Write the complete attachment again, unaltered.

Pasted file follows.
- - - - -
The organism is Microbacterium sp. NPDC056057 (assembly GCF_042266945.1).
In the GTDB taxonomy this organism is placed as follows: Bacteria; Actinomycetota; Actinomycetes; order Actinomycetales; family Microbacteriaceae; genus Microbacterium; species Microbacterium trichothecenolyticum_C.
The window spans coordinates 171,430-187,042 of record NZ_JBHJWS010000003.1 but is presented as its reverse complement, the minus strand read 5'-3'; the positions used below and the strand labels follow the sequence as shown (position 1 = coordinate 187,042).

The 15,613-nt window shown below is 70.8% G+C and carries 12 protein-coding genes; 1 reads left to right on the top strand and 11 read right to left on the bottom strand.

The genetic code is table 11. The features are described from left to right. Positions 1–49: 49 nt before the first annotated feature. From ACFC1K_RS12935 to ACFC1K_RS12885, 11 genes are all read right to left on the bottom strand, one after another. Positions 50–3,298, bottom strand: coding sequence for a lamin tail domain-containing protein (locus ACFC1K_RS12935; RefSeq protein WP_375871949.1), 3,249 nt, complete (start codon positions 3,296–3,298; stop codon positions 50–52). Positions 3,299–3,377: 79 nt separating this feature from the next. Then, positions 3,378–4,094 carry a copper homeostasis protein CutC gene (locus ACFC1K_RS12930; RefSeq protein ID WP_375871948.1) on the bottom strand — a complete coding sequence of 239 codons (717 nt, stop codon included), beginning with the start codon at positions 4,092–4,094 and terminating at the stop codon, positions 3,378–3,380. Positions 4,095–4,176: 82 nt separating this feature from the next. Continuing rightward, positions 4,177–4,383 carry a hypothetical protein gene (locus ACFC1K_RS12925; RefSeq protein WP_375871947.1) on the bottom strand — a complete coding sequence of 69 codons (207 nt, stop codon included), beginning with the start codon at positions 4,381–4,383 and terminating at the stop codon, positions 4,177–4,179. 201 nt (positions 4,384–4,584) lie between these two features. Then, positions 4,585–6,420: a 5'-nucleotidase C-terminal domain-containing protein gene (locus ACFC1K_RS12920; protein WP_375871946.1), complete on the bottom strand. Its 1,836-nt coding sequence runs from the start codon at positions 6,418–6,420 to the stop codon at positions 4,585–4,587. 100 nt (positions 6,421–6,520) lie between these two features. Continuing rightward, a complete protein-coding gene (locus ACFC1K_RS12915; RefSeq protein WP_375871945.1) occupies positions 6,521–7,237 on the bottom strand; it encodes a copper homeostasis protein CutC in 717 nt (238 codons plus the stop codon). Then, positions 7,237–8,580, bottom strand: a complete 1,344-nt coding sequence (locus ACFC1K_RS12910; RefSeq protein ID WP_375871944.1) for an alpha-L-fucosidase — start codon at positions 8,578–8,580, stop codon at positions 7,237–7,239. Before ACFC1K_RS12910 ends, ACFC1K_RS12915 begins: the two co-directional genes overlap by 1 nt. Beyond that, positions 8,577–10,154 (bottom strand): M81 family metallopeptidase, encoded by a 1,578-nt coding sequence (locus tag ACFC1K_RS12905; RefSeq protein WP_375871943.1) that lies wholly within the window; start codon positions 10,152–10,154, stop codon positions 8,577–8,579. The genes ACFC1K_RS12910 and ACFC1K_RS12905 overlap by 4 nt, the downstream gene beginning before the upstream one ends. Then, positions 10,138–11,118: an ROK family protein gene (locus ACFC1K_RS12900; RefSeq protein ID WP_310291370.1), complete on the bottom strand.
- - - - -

The organism is Microbacterium sp. NPDC056057 (assembly GCF_042266945.1).
In the GTDB taxonomy this organism is placed as follows: Bacteria; Actinomycetota; Actinomycetes; order Actinomycetales; family Microbacteriaceae; genus Microbacterium; species Microbacterium trichothecenolyticum_C.
The window spans coordinates 171,430-187,042 of record NZ_JBHJWS010000003.1 but is presented as its reverse complement, the minus strand read 5'-3'; the positions used below and the strand labels follow the sequence as shown (position 1 = coordinate 187,042).

The 15,613-nt window shown below is 70.8% G+C and carries 12 protein-coding genes; 1 reads left to right on the top strand and 11 read right to left on the bottom strand.

The genetic code is table 11. The features are described from left to right. Positions 1–49: 49 nt before the first annotated feature. From ACFC1K_RS12935 to ACFC1K_RS12885, 11 genes are all read right to left on the bottom strand, one after another. Positions 50–3,298, bottom strand: coding sequence for a lamin tail domain-containing protein (locus ACFC1K_RS12935; RefSeq protein WP_375871949.1), 3,249 nt, complete (start codon positions 3,296–3,298; stop codon positions 50–52). Positions 3,299–3,377: 79 nt separating this feature from the next. Then, positions 3,378–4,094 carry a copper homeostasis protein CutC gene (locus ACFC1K_RS12930; RefSeq protein ID WP_375871948.1) on the bottom strand — a complete coding sequence of 239 codons (717 nt, stop codon included), beginning with the start codon at positions 4,092–4,094 and terminating at the stop codon, positions 3,378–3,380. Positions 4,095–4,176: 82 nt separating this feature from the next. Continuing rightward, positions 4,177–4,383 carry a hypothetical protein gene (locus ACFC1K_RS12925; RefSeq protein WP_375871947.1) on the bottom strand — a complete coding sequence of 69 codons (207 nt, stop codon included), beginning with the start codon at positions 4,381–4,383 and terminating at the stop codon, positions 4,177–4,179. 201 nt (positions 4,384–4,584) lie between these two features. Then, positions 4,585–6,420: a 5'-nucleotidase C-terminal domain-containing protein gene (locus ACFC1K_RS12920; protein WP_375871946.1), complete on the bottom strand. Its 1,836-nt coding sequence runs from the start codon at positions 6,418–6,420 to the stop codon at positions 4,585–4,587. 100 nt (positions 6,421–6,520) lie between these two features. Continuing rightward, a complete protein-coding gene (locus ACFC1K_RS12915; RefSeq protein WP_375871945.1) occupies positions 6,521–7,237 on the bottom strand; it encodes a copper homeostasis protein CutC in 717 nt (238 codons plus the stop codon). Then, positions 7,237–8,580, bottom strand: a complete 1,344-nt coding sequence (locus ACFC1K_RS12910; RefSeq protein ID WP_375871944.1) for an alpha-L-fucosidase — start codon at positions 8,578–8,580, stop codon at positions 7,237–7,239. Before ACFC1K_RS12910 ends, ACFC1K_RS12915 begins: the two co-directional genes overlap by 1 nt. Beyond that, positions 8,577–10,154 (bottom strand): M81 family metallopeptidase, encoded by a 1,578-nt coding sequence (locus tag ACFC1K_RS12905; RefSeq protein WP_375871943.1) that lies wholly within the window; start codon positions 10,152–10,154, stop codon positions 8,577–8,579. The genes ACFC1K_RS12910 and ACFC1K_RS12905 overlap by 4 nt, the downstream gene beginning before the upstream one ends. Then, positions 10,138–11,118: an ROK family protein gene (locus ACFC1K_RS12900; RefSeq protein ID WP_310291370.1), complete on the bottom strand.